Confessions of a Shopaholic is everywhere: its on every poster in every shopping centre and retail outlet because mega-producer Jerry Bruckheimer doesnt do things by halves. Confessions is the first rom com/ chick flick from the Bruckheimer money-making machine and on paper might have been a bit of a gamble for the blockbuster-maestro.
In truth, Confessions is just like National Treasure or Pirates of the Caribbean big, brash, colourful, loud, uncomplicated and easy to watch. But if you hadnt guessed, this film is aimed at WOMEN: not in the sensitive, touchy-feely kind of way, but in the hysterical-screaming, crazy-zany, oestrogen-overload kind of way. So if you have any testosterone in your system, consider this your official Confessions of a Shopaholic health warning.
The film is an adaptation of the internationally best-selling set of books, Confessions of a Shopaholic and Shopaholic Takes Manhattan by Sophie Kinsella. The screenplay by Tim Firth and Tracey Jackson is undeniably funny with lots of laugh-out-loud one-liners and just as many squirm-in-your-seat, Bridget-Jones-on-crack madcap moments.
The film revolves around the life, loves and adventures of Rebecca Bloomwood (Isla Fisher), a fun-loving, Dior-dedicated young journalist working in New York. She is bright, bubbly and smart but when it comes to shopping, this girl just cant say no. Her love of Louboutin has led her to max out all her credit cards and rack up of thousands of dollars of debt.
Her whole happiness and survival rests entirely on getting a dream job at high-end fashion magazine Allette. On the way to the interview Becky gets distracted by a beautiful green scarf; she doesnt have enough credit left on her numerous cards, so she is forced to borrow $20 from a random passer-by to buy the scarf. Unfortunately by the time she arrives for the interview, the job has already been filled internally. Desperate to get in at all costs, she goes for a job at a bland financial magazine where it turns out the editor is a $20 scarf benefactor, Luke Brandon (Hugh Dancy).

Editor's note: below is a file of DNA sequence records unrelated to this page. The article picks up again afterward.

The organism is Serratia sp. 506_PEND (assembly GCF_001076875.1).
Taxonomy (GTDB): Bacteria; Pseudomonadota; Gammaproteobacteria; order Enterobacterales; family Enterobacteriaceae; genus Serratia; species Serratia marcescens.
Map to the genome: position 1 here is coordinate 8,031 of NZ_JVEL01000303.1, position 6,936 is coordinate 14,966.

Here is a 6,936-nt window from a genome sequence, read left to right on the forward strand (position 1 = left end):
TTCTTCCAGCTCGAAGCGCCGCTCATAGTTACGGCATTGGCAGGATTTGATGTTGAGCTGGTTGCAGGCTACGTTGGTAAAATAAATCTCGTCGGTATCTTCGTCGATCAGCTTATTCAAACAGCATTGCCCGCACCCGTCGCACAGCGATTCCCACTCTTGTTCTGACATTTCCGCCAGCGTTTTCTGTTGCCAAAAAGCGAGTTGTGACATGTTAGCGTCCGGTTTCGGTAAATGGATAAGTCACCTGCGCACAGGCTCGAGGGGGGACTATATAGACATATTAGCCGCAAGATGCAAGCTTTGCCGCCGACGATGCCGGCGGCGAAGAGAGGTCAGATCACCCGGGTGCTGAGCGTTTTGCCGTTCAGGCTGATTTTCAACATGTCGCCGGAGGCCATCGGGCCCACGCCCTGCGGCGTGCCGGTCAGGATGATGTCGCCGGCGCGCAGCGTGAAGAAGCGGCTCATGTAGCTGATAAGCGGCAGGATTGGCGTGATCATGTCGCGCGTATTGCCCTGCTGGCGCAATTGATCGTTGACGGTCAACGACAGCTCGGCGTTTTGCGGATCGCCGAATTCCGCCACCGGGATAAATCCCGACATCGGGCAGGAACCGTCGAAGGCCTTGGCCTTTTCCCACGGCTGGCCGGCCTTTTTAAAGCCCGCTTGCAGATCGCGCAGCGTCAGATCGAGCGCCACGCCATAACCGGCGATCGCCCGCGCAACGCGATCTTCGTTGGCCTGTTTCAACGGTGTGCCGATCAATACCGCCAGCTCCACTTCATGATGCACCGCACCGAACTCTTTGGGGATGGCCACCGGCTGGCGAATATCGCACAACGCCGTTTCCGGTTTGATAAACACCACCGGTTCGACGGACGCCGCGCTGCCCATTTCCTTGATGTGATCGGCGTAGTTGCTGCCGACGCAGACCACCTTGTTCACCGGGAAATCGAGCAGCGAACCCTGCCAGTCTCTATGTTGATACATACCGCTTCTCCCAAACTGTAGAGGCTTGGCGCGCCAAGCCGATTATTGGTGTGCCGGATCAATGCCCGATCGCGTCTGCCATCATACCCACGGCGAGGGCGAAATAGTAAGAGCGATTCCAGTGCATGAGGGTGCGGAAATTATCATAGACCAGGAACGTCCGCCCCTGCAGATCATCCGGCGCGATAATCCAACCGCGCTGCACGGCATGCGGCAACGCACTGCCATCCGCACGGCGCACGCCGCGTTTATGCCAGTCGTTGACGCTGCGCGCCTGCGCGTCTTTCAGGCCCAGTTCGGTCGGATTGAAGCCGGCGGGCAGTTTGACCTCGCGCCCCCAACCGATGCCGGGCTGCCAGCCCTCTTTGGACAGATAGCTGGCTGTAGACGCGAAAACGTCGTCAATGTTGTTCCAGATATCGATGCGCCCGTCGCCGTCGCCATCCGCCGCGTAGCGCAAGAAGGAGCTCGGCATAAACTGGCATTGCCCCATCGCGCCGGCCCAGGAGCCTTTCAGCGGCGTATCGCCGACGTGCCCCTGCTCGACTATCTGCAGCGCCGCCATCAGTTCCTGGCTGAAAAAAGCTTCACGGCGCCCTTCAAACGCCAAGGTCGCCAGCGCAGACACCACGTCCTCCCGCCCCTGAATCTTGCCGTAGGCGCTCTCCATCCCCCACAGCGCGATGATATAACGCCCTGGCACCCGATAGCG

Against all odds, Becky gets the job and is accidentally (and ironically) reincarnated as a savvy financial advice columnist, going under the pseudonym of the Girl in the Green Scarf. As Becky goes from strength to strength offering accessible real-world metaphors for boring financial difficulties, her past is catching up with her. Becky has her very own evil debt collector who threatens to ruin everything. As her career blossoms, so does the romance but with all those skeletons in Beckys designer closet, the course of true love is unlikely to run smoothly.
Confessions is directed with energy and enthusiasm by Australian filmmaker PJ Hogan who brought us cheesy classics such as Muriels Wedding and My Best Friends Wedding. The film boasts an impressive cast with Joan Cusack and John Goodman as Beckys thrifty parents. John Lithgow plays the head of the magazine corporation and as always his comic timing is just right. Kristen Scott Thomas is delightfully camp as the hopelessly glamorous, fabulously French magazine editor, Allette Naylor.
But naturally its Isla Fisher, as the zany Becky, who steals the show. She is fearless and throws herself (literally in some cases) into the comedy, tottering the fine line between sweet and saccharine/ bubbly and exhausting with surprising success. It is because of Fishers unexpectedly sympathetic and human portrayal of the well-meaning Becky that many women will find her difficulties quite familiar.
As plots go, this is not exactly going to be The Usual Suspects, the film sticks strictly to the formula but what it lacks in originality it more than makes up for in execution. The film totters along at a pleasing pace; it is slick and easy on the eye. Patricia Fields, the costume designer for Sex in the City and The Devil Wears Prada once again works her magic to ensure that the outfits stay on the cute-side of outrageous.
In so many ways this film is insulting to womens intellect and physically nauseating to most heterosexual men. Watching Confessions is like being beaten over the head repeatedly with a large humour club: you will laugh (whack), this is funny (whack). Unnervingly however, many of the situations are actually quite well-observed and often true to life; women will identify with a lot of the Beckys sentiments if not to the extremes that she goes. So if you want Sex in the City meets Bad Boys with the girl from Home and Away then this is absolutely for you. Otherwise, you have been warned.